This evening I was sitting on the porch with my husband reminiscing like people in their 30′s do.
Sean started singing my favorite old punk songs and we began to laugh over the ridiculous lyrics. How deep they thought they were! Going to take down the man (whoever he was) and change the world with mo hawks and combat boots. I hadn’t thought far ahead to exactly what the world should be, mind you, I only knew I was displeased with it’s current state and I took their word that thing called “the establishment” was clearly something that needed disestablishing! In reality of course, all anyone did was sing about it. Nobody actually “did” anything b/c they were too exhausted from the shows the night before. You can only fight a war so much when the corporate world closes at 5pm and you don’t even bother rolling out of bed til 2. Perhaps the ideals were in need of just a little tweaking…
I’ll never forget going to a show promoted as “Ska against Racism”. I’m not sure what kinda racism there really was in DC in ’98… and I certainly wasn’t sure how a bunch of punk guys moshing in an old warehouse style club while their girls held their beers was going to stamp out what little might be hanging around but, I blinked away that thought when my favorite band got on stage.
My own personal idol in my late teens was a girl who went by the name of “Poly Styrene”. Yes, as in styrofoam. She was a take-no-crap-from-anyone, combat boot wearing, short haired girl who, on behalf of her band, screamed extremely insightful proclamations from stage such as: “I’m a cliche, I’m a cliche! you know what I what I mean? I’m a cliche I live next door! Yammer, Yammer, Yammer! boredom boredom! boredom boredom!” amongst other moving lyrics. She was THE leading lady of the 1970′s punk scene, but who am I trying to impress here anyhow? Behind her extremely loud, juvenile lyrics was a deep need to express herself in the only way she knew how.
I wanted to be her. Like really be her. She was of course, before my time, but I got her cds and watched her old videos. She was mis-inspiration in a mixture of other absurd idols I had – like a girl called “Edie” who had 3 kids, and a bright red mohawk so tall that she had to bend her head to the left to fit through the doorway. She resided in an apartment building-turned-hippy-commune with her husband and kids in downtown Chicago with a bunch of other mixmatched bands we loved and I thought she was just too awesome.
Once someone said to me that punk girls were just pathetically weak girls looking to cover up their pain by putting on a tough, impenetrable exterior. (I’m not sure what excuse the guys have.) They claimed it was all just an elaborate act to make up for their own lack of self worth. I laid into that person pretty severely.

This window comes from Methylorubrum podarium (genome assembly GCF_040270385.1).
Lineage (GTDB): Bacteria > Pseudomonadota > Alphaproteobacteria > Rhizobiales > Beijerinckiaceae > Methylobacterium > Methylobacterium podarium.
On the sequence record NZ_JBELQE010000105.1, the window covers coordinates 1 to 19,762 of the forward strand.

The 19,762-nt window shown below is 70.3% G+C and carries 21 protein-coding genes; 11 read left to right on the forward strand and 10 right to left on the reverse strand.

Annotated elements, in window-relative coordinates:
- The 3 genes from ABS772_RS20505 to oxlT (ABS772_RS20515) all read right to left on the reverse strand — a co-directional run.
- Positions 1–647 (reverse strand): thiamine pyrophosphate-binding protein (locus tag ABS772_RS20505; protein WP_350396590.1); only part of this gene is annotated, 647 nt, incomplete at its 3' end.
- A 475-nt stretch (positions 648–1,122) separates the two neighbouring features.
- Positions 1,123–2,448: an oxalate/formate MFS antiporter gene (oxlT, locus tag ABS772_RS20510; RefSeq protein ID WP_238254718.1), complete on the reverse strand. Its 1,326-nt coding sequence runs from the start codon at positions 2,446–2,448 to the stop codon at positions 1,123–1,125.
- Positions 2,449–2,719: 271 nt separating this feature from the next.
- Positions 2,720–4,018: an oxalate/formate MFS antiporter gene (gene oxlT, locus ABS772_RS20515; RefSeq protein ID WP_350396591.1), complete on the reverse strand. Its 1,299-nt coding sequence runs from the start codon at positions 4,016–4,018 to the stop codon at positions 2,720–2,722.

…and then I shaved my head.
Tonight, I found out that Poly Styrene died last week of breast cancer. She left quite a legacy for herself in the scene. She was in the midst of putting out a new album, which was apparently in a disheartening coincidence, released on the same day she passed . She was 53 and still preaching her feminist message but with a softer new age sound as she had gotten involved with some hare krishnas at some point.
When I first saw a punk-video on tv one day and I became fully swept up by the punk ideals. Taking on this persona of a tough girl seemed like a good way to go. Nobody messes with punk girls. It gave me a certain confidence in myself to walk into a room and be the only girl who didn’t look weak and flowery. I felt strong and powerful to be able to tell it like it is. I don’t think anyone would have messed with me. I got a job at a place where the boss was a old rocker from back when who drank a little too much on the weekends, so she let me dress however I like. For reasons I don’t really understand, I was pretty successful with this job, regardless of the fact that I had to deal with people face to face.
For a while the idea of throwing all cares to the wind, packing all my belongings into a suitcase and hitting the streets in search of a new punk family seemed like the way to go. Living life from one show to the next. Finding someplace to crash, eat and get to the next show. Throwing all my cares to the wind sounded excited. Of course, then I found my dearest–who was okay my tendency to be just a bit overly ambitious, and I married him and had a bunch kids instead… but you know how it goes. It really wasn’t a well thought out plan to begin with. I could never hack living the life of a real punk–I sleep with like five pillows and I am serious about my nightly face-washing routine. It would never work.
The punk scene is appealing to certain people because it is a way to connect with other people for a common goal – usually people who don’t fit anywhere else can find a purpose there, if not a really good distraction. They embrace that feeling of being an unwanted misfit by wearing it proudly with their ripped clothing, shocking hair styles, and loud music. They relate to a world which they feel has rejected them, by rejected it back. It’s not all that hard to read between the lines. The entire thing is fake in one sense, but in another it’s actually refreshingly truthful. It’s just truthful in way that most people don’t want to hear. The truth is our government is corrupt, and people do view women as brainless sex objects… but while most of the world beats around the bush on these topics, the punk just tells it like it is.
The punk life it pretty much it’s own end because hardly anyone makes it to 50 still calling themselves a punk. They either die as a result of all the hard living or they become religious.